"This will make it very difficult for enemies to detect and predict the moves of our DF-41 units," he said.
Five J-20 stealth fighters fly over Tian'anmen Square in the military parade.
Yang said the DF-41's flight tests had all been successful, testifying to the reliability of the missile's technology.
He said the missile's appearance at the parade was intended to tell the world that China, as a responsible world power, has the capability and means to safeguard its national security and interests.
A military researcher with knowledge of China's missile programs, who requested anonymity, said the DF-41 incorporates some cutting-edge technologies, such as the latest information-processing measures, noting that it performed better than its foreign counterparts in some key aspects for ballistic missiles.
She also said the large number of DF-41 missiles taking part in the parade indicated that it has entered mass production and China is able to build it quickly if necessary.
DF-17 missiles participate in the military parade.
With a futuristic aerodynamic design, the DF-17 is able to deliver a conventional warhead for a short-or medium-range precision attack on targets in all weather conditions, according to the PLA.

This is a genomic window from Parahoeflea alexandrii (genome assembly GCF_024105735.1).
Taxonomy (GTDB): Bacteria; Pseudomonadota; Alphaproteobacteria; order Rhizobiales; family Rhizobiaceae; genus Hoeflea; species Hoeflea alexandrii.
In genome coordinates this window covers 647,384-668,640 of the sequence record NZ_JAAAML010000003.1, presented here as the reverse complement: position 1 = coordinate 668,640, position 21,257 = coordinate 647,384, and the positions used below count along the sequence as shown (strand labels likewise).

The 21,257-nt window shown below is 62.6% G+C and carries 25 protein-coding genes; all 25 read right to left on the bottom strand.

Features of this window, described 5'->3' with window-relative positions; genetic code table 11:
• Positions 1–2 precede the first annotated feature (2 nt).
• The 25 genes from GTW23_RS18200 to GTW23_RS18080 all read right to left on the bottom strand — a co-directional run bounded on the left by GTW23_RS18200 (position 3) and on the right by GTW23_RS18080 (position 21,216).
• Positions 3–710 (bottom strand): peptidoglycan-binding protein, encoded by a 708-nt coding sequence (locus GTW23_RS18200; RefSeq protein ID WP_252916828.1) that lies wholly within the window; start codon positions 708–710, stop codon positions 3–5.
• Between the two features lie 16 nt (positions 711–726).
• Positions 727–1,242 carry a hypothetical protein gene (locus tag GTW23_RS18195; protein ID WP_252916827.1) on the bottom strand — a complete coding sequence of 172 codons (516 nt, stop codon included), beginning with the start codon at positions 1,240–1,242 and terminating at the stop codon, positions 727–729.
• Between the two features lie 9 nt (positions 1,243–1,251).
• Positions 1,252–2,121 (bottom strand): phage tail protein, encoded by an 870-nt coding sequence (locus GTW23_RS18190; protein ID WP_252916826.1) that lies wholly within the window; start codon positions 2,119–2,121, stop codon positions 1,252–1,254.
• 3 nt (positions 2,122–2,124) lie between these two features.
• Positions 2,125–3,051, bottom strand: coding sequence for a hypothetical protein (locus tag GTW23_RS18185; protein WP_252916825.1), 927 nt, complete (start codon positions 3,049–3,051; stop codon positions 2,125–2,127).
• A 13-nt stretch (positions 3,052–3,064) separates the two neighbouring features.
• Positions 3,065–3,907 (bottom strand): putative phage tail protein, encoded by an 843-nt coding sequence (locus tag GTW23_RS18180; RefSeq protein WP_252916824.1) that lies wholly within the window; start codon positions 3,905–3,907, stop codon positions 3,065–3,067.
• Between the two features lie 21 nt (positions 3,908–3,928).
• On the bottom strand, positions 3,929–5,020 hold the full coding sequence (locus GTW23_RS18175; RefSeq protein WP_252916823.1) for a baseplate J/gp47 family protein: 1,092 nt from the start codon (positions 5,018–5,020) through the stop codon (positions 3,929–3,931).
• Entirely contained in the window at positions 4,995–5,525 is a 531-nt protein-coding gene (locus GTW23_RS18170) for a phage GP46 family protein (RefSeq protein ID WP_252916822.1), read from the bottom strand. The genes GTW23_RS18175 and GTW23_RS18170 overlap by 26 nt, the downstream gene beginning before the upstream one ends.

Each DF-17 unit can independently launch the missile without relying on the support of other facilities, the military announced at the parade, noting the missile would be good at penetrating enemy defense networks.
Information about the weapon was apparently among the most closely guarded secrets of the Chinese armed forces as there was not a single picture of the missile available on the internet before its Tuesday debut, which was notable given the fact that even a handful of DF-41 photos could be found on Chinese weapons websites.
According to earlier reports, the DF-17's biggest advantage over other kinds of ballistic missiles lies in its payload－a hypersonic glide vehicle that observers said can fly above the upper edge of the atmosphere and frequently change direction, resulting in sophisticated trajectories. That is likely to make it extremely difficult for missile defense systems to track and intercept it.